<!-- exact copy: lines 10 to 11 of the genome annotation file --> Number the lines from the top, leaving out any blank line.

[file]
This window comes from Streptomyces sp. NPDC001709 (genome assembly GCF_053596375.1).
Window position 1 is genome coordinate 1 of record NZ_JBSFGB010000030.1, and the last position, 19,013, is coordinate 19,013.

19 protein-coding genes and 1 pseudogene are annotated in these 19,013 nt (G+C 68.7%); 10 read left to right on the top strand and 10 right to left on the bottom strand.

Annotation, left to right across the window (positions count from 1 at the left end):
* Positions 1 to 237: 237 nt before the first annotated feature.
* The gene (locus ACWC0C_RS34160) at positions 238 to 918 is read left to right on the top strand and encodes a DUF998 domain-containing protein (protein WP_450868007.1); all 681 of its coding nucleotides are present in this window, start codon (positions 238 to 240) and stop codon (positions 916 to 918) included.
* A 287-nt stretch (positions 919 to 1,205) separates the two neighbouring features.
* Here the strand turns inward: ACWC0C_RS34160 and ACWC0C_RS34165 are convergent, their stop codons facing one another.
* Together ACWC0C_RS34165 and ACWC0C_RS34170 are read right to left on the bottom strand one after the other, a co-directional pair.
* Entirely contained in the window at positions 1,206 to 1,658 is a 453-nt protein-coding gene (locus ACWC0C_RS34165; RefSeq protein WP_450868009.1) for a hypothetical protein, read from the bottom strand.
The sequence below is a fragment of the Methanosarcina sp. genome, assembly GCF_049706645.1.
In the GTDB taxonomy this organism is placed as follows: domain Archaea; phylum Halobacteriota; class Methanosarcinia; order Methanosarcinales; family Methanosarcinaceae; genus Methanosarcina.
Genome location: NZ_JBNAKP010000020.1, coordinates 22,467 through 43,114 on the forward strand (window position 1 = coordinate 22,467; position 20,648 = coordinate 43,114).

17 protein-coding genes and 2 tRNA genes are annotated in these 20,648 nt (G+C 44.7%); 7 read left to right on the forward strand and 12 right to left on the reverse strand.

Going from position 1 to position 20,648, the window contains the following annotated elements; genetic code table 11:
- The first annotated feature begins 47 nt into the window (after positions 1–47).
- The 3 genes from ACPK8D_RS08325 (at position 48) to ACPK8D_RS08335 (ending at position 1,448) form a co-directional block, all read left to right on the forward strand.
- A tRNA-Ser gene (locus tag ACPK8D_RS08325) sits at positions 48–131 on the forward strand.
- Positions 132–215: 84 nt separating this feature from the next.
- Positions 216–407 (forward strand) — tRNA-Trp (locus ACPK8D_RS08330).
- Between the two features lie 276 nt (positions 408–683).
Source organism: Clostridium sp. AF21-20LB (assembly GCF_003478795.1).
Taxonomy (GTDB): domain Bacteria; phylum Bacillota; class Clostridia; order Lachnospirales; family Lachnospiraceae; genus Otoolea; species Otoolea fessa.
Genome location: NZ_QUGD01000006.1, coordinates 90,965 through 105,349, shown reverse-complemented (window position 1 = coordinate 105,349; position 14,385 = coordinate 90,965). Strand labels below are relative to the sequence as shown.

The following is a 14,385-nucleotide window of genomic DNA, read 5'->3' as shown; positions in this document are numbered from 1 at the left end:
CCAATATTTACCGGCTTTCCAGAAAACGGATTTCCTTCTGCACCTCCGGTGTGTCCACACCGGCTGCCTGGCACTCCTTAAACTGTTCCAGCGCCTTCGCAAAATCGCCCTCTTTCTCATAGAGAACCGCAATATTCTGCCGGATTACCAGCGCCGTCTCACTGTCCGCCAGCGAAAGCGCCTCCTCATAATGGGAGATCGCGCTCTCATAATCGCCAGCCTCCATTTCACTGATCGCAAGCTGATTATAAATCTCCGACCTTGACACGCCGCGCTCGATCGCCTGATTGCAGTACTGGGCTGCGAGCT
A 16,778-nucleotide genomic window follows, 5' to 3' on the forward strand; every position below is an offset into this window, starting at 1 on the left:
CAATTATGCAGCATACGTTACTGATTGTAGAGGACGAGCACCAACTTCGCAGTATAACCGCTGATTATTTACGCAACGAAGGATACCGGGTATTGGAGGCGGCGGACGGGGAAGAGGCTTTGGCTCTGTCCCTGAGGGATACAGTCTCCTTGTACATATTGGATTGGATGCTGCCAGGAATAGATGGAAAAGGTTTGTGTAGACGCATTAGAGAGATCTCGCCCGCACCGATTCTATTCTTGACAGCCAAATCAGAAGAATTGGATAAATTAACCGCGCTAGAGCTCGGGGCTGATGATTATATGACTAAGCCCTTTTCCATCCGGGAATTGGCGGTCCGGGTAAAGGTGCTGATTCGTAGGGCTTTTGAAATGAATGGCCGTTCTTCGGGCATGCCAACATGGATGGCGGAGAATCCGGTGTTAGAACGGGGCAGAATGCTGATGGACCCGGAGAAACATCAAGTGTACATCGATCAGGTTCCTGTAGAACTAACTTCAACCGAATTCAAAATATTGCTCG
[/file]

* Entirely contained in the window at positions 1,206 to 1,658 is a 453-nt protein-coding gene (locus ACWC0C_RS34165; RefSeq protein WP_450868009.1) for a hypothetical protein, read from the bottom strand.
The sequence below is a fragment of the Methanosarcina sp. genome, assembly GCF_049706645.1.